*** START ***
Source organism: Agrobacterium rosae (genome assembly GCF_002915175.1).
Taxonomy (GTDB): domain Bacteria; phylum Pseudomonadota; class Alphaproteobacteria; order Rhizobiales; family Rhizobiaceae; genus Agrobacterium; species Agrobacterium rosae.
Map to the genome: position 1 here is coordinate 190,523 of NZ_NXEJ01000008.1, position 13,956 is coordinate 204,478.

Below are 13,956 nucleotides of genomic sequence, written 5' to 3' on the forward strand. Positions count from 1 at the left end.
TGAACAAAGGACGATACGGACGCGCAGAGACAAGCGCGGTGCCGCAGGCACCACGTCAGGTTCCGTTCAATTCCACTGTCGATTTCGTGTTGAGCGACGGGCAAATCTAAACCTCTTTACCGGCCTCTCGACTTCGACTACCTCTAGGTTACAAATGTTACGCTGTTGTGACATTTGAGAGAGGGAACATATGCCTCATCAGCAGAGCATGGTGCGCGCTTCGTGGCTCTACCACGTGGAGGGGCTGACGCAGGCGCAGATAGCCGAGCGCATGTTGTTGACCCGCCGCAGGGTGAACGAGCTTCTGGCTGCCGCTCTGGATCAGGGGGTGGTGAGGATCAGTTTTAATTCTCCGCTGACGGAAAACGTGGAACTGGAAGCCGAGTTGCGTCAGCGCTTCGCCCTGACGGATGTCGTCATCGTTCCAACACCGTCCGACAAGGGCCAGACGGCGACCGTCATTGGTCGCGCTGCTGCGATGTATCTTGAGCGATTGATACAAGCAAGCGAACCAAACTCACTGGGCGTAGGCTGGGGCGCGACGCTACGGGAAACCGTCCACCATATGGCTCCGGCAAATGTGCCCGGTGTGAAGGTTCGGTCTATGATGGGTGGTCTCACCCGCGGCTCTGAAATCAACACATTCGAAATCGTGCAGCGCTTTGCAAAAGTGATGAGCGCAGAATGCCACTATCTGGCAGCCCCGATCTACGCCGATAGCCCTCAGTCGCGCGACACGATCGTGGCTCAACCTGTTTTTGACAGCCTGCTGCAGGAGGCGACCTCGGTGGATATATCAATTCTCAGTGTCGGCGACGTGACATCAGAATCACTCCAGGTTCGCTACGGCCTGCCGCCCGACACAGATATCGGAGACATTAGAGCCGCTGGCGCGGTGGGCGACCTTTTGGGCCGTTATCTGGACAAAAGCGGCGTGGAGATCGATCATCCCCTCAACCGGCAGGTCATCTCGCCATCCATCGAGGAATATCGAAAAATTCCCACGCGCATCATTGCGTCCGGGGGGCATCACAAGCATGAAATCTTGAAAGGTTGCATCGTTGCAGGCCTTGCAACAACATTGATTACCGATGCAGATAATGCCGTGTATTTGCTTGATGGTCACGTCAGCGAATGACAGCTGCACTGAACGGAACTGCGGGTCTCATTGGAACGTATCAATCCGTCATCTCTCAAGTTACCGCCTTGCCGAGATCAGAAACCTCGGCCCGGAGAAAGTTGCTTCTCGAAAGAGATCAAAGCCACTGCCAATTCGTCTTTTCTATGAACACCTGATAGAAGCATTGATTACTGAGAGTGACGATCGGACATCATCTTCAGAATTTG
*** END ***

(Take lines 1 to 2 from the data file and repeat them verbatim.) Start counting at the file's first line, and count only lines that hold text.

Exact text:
Source organism: Agrobacterium rosae (genome assembly GCF_002915175.1).
Taxonomy (GTDB): domain Bacteria; phylum Pseudomonadota; class Alphaproteobacteria; order Rhizobiales; family Rhizobiaceae; genus Agrobacterium; species Agrobacterium rosae.